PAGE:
Q&A: Why are women generally more religious than men?
A discussion with David Voas of the Department of Social Science at University College London on the gender gap in religion around the world.
The Gender Gap in Religion Around the World
History’s most influential religious leaders – among them Abraham, Moses, Jesus, Muhammad, Siddhartha Gautama – are usually male. Yet women today are generally more religious than men, particularly among Christians.
Women generally are more religious than men, but not everywhere
Generally, women are more likely than men to be affiliated with a religious organization; women also pray more, and are more inclined to say religion is “very important” in their lives.
Strong global support for gender equality, especially among women
Gender equality is among the most widely accepted democratic principles around the world.
Women relatively rare in top positions of religious leadership
We looked at nine major religious organizations in the U.S. that both ordain women and allow them to hold top leadership slots.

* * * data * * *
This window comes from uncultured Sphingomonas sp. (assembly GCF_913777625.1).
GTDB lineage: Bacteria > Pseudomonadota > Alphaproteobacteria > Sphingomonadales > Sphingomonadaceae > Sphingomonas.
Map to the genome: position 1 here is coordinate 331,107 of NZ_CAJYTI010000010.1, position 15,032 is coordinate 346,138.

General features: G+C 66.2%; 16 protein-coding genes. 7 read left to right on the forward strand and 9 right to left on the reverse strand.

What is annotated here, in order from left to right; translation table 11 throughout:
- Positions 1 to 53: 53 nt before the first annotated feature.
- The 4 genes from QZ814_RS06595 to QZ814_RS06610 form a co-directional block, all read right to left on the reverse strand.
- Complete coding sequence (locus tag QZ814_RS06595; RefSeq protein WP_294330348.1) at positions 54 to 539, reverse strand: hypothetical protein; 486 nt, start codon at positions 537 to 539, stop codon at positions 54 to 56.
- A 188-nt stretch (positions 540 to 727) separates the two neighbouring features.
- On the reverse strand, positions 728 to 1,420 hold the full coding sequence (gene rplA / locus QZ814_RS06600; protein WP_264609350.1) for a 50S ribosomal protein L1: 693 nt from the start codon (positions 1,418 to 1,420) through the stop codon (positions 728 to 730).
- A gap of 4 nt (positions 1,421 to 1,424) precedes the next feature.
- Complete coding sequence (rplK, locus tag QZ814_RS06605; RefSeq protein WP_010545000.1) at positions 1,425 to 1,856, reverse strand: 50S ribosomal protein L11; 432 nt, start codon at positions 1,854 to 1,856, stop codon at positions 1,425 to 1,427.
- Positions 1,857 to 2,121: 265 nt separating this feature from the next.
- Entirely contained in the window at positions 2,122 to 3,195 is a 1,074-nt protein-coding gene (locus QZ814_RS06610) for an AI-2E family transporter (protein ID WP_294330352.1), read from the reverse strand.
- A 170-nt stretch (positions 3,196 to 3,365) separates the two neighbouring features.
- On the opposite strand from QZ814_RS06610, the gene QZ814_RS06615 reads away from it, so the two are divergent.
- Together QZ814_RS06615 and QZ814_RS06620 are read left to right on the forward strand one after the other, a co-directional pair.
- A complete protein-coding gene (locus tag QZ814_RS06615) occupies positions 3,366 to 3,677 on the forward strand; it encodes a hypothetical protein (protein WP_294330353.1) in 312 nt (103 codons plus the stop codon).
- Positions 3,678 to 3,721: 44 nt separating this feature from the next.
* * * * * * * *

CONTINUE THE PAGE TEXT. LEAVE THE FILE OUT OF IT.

Religious groups’ policies on transgender members vary widely
Religious institutions are starting to formally address the participation of transgender people in their congregations, much as they have with the issue of accepting homosexuals.
Women, more than men, say climate change will harm them personally
In wealthier nations, women are more likely than men to consider climate change a serious problem, be concerned it will harm them personally and say that major lifestyle changes are needed to solve the problem.
Without one-child policy, China still might not see baby boom, gender balance
China’s rapid economic development, its urbanization and its culture will continue to play a role in family size and the population’s gender makeup.
In China, 1980 marked a generational turning point
The roughly 47% of the population today who were born under the one-child policy lived through a very different China than those born before.
Record share of young women are living with their parents, relatives
A larger share of young women live at home with their parents or other relatives than at any point since 1940, as more attend college and marry later in life.